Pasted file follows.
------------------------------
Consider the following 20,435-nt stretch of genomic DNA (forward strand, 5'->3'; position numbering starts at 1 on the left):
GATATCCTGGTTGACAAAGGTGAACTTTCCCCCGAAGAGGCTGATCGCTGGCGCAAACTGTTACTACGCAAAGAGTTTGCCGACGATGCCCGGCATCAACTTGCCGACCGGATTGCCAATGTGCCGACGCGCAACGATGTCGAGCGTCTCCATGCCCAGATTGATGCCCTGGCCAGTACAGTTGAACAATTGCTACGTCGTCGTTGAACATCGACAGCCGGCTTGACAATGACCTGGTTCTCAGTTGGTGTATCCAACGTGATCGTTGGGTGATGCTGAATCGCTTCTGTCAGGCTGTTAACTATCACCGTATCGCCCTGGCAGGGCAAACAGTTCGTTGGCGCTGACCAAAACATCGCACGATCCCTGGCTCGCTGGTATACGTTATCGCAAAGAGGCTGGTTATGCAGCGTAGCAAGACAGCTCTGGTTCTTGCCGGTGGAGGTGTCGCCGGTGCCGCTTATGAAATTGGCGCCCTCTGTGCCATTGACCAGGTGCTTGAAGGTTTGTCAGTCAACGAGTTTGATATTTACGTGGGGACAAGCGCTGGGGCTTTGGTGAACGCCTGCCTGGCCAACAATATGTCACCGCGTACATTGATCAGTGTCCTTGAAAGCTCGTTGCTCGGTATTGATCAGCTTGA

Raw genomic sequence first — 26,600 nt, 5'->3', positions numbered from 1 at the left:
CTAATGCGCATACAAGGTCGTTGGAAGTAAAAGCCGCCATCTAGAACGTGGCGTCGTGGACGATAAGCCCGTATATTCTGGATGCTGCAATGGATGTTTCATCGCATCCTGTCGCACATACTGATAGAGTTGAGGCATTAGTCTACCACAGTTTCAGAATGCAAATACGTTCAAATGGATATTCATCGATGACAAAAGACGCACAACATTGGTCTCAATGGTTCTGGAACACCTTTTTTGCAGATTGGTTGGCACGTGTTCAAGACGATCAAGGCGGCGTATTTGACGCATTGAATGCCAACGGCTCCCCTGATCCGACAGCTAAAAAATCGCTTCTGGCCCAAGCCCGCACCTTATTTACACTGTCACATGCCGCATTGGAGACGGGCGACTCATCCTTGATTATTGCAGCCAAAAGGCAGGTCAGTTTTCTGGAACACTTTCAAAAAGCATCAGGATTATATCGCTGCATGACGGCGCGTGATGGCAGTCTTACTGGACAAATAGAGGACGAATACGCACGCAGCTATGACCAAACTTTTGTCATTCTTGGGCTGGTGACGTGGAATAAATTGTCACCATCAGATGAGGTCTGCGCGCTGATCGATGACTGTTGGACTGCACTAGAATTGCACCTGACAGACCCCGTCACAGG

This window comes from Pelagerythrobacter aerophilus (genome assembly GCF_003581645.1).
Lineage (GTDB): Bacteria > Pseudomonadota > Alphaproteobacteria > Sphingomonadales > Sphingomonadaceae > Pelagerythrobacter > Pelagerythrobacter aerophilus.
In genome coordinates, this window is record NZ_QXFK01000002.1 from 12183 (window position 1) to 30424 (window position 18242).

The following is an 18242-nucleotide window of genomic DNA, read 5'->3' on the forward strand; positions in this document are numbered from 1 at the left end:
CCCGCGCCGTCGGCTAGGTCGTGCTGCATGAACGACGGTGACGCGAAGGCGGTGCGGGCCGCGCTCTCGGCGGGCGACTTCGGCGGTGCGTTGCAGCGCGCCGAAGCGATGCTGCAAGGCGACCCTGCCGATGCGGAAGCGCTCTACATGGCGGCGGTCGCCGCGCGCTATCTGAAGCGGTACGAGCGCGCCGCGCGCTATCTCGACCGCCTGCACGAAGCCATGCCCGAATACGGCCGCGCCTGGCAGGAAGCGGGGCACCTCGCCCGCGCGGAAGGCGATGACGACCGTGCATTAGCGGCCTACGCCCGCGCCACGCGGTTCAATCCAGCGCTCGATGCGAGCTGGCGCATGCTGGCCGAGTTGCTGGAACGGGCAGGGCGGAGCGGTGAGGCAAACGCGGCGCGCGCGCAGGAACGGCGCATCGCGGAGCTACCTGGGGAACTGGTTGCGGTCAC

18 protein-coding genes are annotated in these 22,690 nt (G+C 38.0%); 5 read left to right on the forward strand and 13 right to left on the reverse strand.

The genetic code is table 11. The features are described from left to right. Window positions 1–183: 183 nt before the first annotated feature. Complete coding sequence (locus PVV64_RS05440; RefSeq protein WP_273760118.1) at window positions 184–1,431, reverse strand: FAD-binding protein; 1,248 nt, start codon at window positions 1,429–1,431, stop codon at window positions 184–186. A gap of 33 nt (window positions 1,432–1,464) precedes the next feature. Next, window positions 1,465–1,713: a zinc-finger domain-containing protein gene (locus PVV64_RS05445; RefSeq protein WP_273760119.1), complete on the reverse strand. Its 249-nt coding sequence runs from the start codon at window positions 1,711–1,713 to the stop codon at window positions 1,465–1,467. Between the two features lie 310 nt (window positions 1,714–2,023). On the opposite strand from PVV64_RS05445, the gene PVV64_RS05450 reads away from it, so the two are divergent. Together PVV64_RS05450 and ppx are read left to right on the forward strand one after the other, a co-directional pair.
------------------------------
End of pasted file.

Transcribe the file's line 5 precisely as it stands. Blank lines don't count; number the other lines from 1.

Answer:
This window comes from Pelagerythrobacter aerophilus (genome assembly GCF_003581645.1).